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  1. #11

    Analysis of the badge Garry sent to me

    Analysis of Garry's badge:

    Before i upload pics of the relevant parts, i`ll share a few strange oddities.

    The relevant parts are:

    1. Obvious wear and tear, & Patina on the protruding parts - the places that would first come into any contact with clothing/handling etc..
    2. Patina on the lip of the attachment plate - also a protruding, or raised part of the reverse that would first have come into contact with any clothing/handling and must, if it was worn, show patina/usage
    3. Needle bar surface - If it was taken off, put on etc - then the surface of the needle bar must show this
    4. Enamel - is it period glass enamel? Soft enamel or epoxy?
    5. Outer rim on the obverse - the first place that any "worn" item will show patina. If it was worn, it will show it was.
    6. General patina (scratches, wear and tear) on the surface of the reverse - has it just been rolling aound in the drawer? or has it has the wear added over a long period - and a patina.
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  2. #12
    Although the eagle - diamond - has been added using three holes drilled somewhat off-center on the reverse, and as many say "had a small amount of solder "dripped" into the larger holes to affix it, this has also been glue on, or affixed on using some kind of glue behind the two parts. Around the eagle this is visible in many places. Is this the way Period German "parts" items were placed onto enamel badges? Glued as well?

    There is also a fault with the letter D, with parts of it missing - something that would be visible on "others" made using the same die. NOt that this is unusual, just saying
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  3. #13
    1. Obvious wear and tear, & Patina on the protruding parts - the places that would first come into any contact with clothing/handling etc..

    Can you see the "obvious" wear and tear on these protruding parts? the natural patina? can you? because i cant ... because its just not there. What is there though, is the typical thin layer of silver coating that flakes off - observed on reproduction badges.
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  4. #14
    And the inside tips of the eagles wings ... where did the patina go? if nobody here is going to admit to "stealing" it, then i`d have to say it was never there to begin with. (all i am seeing is the typical bad -corrosion -metal and thin coating found on fakes that have never been worn)
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  5. #15
    2. Patina on the lip of the attachment plate - also a protruding, or raised part of the reverse that would first have come into contact with any clothing/handling and must, if it was worn, show patina/usage

    Any patina here? being a raised part of the reverse, a part that would have first come into contact with any clothing - there must be. Anyone know whats happened to it? coz it aint here. (The red rimmed image is an original plate, showing the usual wear around the lip and the surface)
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  6. #16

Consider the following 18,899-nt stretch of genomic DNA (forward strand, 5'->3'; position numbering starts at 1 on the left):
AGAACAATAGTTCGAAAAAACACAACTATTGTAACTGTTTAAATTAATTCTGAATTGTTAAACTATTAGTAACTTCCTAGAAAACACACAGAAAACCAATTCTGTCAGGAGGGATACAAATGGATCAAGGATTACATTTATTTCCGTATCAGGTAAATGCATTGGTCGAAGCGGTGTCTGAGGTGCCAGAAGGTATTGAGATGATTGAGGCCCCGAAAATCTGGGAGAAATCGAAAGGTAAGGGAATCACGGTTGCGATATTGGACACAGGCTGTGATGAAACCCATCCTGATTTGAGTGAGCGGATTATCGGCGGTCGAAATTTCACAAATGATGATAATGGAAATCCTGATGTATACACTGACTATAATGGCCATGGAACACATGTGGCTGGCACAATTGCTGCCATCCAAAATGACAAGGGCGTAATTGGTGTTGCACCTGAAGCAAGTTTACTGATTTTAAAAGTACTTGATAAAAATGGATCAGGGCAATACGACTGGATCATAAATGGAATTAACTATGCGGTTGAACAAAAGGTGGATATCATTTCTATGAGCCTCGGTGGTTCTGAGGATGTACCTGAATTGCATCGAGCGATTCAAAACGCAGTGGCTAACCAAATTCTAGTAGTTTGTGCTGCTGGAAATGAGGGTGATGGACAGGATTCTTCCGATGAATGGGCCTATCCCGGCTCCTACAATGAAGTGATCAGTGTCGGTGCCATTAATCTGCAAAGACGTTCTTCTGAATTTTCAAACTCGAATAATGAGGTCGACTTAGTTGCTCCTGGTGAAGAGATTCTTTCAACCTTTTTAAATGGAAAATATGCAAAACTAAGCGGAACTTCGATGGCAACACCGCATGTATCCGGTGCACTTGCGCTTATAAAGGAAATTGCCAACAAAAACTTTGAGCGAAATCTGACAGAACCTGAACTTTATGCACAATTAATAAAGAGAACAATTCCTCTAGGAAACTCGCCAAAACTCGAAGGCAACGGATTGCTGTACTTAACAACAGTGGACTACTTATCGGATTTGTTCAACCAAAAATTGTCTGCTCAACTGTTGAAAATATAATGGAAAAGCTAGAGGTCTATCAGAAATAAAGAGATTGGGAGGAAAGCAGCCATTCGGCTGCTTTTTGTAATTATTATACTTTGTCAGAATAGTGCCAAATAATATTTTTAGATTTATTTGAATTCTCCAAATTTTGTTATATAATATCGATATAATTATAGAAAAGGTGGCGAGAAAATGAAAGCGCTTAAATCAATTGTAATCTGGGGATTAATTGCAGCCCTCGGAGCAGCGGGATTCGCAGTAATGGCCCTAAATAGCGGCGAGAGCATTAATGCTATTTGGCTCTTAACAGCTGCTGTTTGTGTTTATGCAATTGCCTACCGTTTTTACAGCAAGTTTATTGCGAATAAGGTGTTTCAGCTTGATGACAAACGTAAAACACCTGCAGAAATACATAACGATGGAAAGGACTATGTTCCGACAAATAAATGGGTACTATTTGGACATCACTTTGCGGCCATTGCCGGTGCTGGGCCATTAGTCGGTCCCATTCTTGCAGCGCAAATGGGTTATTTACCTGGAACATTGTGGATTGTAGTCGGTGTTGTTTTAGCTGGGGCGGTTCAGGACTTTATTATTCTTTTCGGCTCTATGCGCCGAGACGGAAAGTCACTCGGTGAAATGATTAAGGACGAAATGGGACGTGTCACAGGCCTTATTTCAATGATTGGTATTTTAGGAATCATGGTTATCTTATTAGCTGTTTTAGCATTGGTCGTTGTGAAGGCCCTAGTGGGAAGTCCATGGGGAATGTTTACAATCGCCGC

3. Needle bar surface - If it was taken off, put on etc - then the surface of the needle bar must show this

    One of these images show an original pin bar surface, the other is from this HJ badge - can you guess which one has been worn, taken off, put on, 100 times?
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  7. #17
    4. Enamel - is it period glass enamel? Soft enamel or epoxy?

    Its not epoxy, but its also not period Glass enamel. It shows all the traits of soft enamel, with no colored particles (as you will find on original German badges), but burn-holes and rubbish that has stuck to the surface after it came out of the kiln. The "polishing" marks are also typical of reproductions, and not found like this on genuine badges. The first image shows fragments of metal, a sure indication that the item is a reproduction - and something that you will not find on period badges.
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    Last edited by Jo Rivett; 27th July 2012 at 04:36 PM.

  8. #18
    Just as the rim, and reverse, captures all the knocks of life, the glass surface will as well. A period German glass enameled surface looks like this., with not only the score-marks left after polishing visable, but also the "honest patina" the knocks of life.
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  9. #19
    5. Outer rim on the obverse - the first place that any "worn" item will show patina. If it was worn, it will show it was.

    No patina, just corrosion. If this was the rim of a badge i considered authentic, after seeing these, i would have to change my mind. It looks nothing like a period badge, and everything like a reproduction.
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  10. #20
    6. General patina (scratches, wear and tear) on the surface of the reverse - has it just been rolling aound in the drawer? or has it has the wear added over a long period - and a patina.

    Left a picture of the reverse of a genuine small badge, showing the honest patina. On this? (right image) well see for yourself.
    There are plenty of scrapes from it rolling around in a drawer, but none of the scrapes have any kind of patina of their own, just small nicks that cover the whole surface of the reverse
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